Sometimes people can't express their attitudes because doing so would be contrary to the norms in a given social situation

2) Time Pressure - Jamieson & Zanna (1989)

When people are under time pressure they tend to fall back on their attitudes more (Gut Feeling) Therefore the Attitude Behaviour Link is higher when there is time pressure.


3) Situational Factors - Snyder & Ickes (1985)

We tend to prefer situations that allow us to maintain a close link between our attitudes and behaviour. This tends to make us spend time in situations in which what we say and what we do coincide. (i.e If you are a cricket fan, you wouldn't hang around with a group who wants to ban the sport because they think its boring)


Debono & Snyder (1995) - argue that because individuals tend to choose situations where they can engage in behaviours consistent with their attitudes, the attitudes themselves become strengthened and so become better predictors of their behaviour.


Aspects of Attitudes Themselves

Behaviour is sometimes moderated by several aspects of attitudes.


Attitude Origins - Regan & Fazio(1977)-

Attitudes formed on the basis of direct experience often exert stronger effects on behaviour than ones formed indirectly through hearsay.


Attitude Strength - Petvoka, Ajzen & Driver(1995) -

The stronger attitudes are the greater their impact on behaviour.

Kraus(1995) -

As well as strong attitudes exerting a greater impact on behaviour they are also more resistant to change(in effect more stable over time)

Strength is defined by

1) the extremity or intensity of an attitude (i.e how strong is the emotional reaction provoked by the attitude object)

2) Its Importance (how deeply the individual is affected personally by the attitude)

Boninger, Krosnick and Berent (1995) argued that there were 3 factors which played the major roles in the determination of attitude importance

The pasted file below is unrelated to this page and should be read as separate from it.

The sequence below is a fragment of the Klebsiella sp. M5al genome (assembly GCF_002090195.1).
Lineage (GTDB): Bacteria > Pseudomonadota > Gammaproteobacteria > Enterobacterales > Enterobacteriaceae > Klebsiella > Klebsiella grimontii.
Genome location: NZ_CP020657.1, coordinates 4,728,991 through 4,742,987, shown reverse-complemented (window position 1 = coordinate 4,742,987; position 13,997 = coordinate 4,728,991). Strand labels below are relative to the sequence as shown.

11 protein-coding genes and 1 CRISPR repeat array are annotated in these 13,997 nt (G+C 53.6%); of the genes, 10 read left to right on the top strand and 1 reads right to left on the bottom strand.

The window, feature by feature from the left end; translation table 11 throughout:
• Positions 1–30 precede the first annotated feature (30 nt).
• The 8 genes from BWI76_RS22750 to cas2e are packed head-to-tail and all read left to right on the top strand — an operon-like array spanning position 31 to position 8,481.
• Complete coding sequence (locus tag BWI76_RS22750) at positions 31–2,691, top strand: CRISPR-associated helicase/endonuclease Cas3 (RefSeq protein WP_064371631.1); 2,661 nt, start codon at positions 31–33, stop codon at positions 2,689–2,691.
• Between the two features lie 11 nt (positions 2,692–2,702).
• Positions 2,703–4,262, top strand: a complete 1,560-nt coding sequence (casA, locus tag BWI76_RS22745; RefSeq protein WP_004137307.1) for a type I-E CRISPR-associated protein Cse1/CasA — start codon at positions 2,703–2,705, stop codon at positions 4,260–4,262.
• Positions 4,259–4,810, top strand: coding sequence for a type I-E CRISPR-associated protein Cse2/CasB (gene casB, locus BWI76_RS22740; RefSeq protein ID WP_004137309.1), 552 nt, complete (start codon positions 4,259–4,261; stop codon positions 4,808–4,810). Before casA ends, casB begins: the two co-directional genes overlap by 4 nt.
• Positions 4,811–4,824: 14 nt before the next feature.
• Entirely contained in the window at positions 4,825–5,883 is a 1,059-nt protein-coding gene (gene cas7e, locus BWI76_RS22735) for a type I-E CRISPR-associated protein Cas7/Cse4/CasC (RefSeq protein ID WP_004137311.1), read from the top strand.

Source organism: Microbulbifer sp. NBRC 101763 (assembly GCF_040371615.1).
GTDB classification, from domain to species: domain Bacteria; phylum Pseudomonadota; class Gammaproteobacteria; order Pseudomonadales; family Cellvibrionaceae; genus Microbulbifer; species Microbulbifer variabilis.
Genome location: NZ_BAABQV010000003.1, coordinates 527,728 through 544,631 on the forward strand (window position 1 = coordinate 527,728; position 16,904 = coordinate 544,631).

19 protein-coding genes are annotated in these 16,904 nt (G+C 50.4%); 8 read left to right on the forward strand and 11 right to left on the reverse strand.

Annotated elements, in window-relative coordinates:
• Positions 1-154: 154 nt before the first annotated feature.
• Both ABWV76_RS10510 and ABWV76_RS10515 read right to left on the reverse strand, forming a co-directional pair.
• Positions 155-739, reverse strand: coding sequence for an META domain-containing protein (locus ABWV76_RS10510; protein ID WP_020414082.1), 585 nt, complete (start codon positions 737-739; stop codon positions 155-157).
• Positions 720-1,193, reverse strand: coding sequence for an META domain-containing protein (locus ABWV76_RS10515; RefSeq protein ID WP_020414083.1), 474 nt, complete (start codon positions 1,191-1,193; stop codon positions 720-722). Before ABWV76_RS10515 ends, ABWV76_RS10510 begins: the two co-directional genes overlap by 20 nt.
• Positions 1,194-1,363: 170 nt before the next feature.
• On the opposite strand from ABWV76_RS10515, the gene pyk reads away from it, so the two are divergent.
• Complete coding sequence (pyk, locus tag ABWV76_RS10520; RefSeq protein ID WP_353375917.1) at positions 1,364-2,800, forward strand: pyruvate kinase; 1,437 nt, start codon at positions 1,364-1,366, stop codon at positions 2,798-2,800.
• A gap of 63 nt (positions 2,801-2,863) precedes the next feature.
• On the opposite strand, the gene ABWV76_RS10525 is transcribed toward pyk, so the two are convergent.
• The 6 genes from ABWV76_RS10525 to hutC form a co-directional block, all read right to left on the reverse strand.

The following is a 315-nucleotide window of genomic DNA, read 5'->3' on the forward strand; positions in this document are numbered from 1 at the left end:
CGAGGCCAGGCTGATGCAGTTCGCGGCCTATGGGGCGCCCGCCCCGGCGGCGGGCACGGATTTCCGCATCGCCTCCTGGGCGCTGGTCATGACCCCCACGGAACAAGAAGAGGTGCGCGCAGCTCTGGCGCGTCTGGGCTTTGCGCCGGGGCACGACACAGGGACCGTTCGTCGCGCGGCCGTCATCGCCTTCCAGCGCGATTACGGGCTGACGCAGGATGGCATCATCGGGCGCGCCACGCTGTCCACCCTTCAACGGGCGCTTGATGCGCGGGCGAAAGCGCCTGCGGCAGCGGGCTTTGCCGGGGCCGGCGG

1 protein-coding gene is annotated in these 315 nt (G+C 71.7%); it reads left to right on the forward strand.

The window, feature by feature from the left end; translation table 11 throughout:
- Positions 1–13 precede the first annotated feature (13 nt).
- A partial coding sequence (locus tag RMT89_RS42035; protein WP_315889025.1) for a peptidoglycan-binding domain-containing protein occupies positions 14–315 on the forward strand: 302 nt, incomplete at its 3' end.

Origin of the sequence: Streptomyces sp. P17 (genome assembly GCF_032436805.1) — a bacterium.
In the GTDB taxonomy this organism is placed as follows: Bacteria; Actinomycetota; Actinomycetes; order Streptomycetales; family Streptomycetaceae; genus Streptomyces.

a) Self Interest

b) Social Identification

c) Value Relevance

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3) Knowledge (how much an individual knows about an attitude object)

4) Accessibility (how easily the attitude comes to mind in various situations)

The strength of the attitude object-evaluation link in memory.(Obviously the stronger the link the greater the ease that an attitude can come to mind)

5) Specificity(An example of specificity would be if you were designing an attitude scale to try and find out whether people would regularly attend cricket matches. It would be best to ask them about their attitudes about attending cricket matches rather than asking about their attitudes in general to the sport of cricket.)


Krosnick et al(1993) argued that all these  components are related and play a role in attitude strength.


Aspects of Individuals

Individual Differences

Some people use their attitudes as an important guide to behaviour (look inwardly for behaviour)

Some people look around them and behave in a manner which they feel is the closest to people around them in order to 'fit in' (look outwardly to find out how to behave).This type of 'fitting in behaviour' is known as Self-Monitoring.


DeBono and Snyder(1995) (Attitudes are seen as better predictors of behaviour for low self-monitors)



How Do Attitudes Influence Behaviour

1) Theory of Planned Behaviour-Azjen & Fishbein(1980)

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How we will act in a certain situation is dependent on our strength of intentions with respect to that situation. A persons intentions are influenced by 3 main factors, We are going to use an example of a person having a tattoo. First factor is

a) attitude toward the behaviour in question

a1) Will the needle hurt while having the tattoo

b) subjective norms

b1) if the person thinks people will approve of the tattoo his intention to have it done is likely to increase

c) perceived behavioural control

c1) how easy/ hard the behaviour is to accomplish. If the person views it as easy they are more likely to perform it.


Attitude to Behaviour Process Model - Fazio (1989)

Attitudes which influence behaviour in an immediate manner (i.e when you haven't got time to think for example a drunk walks into your path swearing and cursing at you, you have to behave in a certain way to get yourself out of that situation)


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In Conclusion

Attitudes are Related to behaviour especially if they are strong and important and acquired through direct experience. Other factors which relate attitudes to behaviour are if attitudes influence individuals' self-interest and come readily to mind.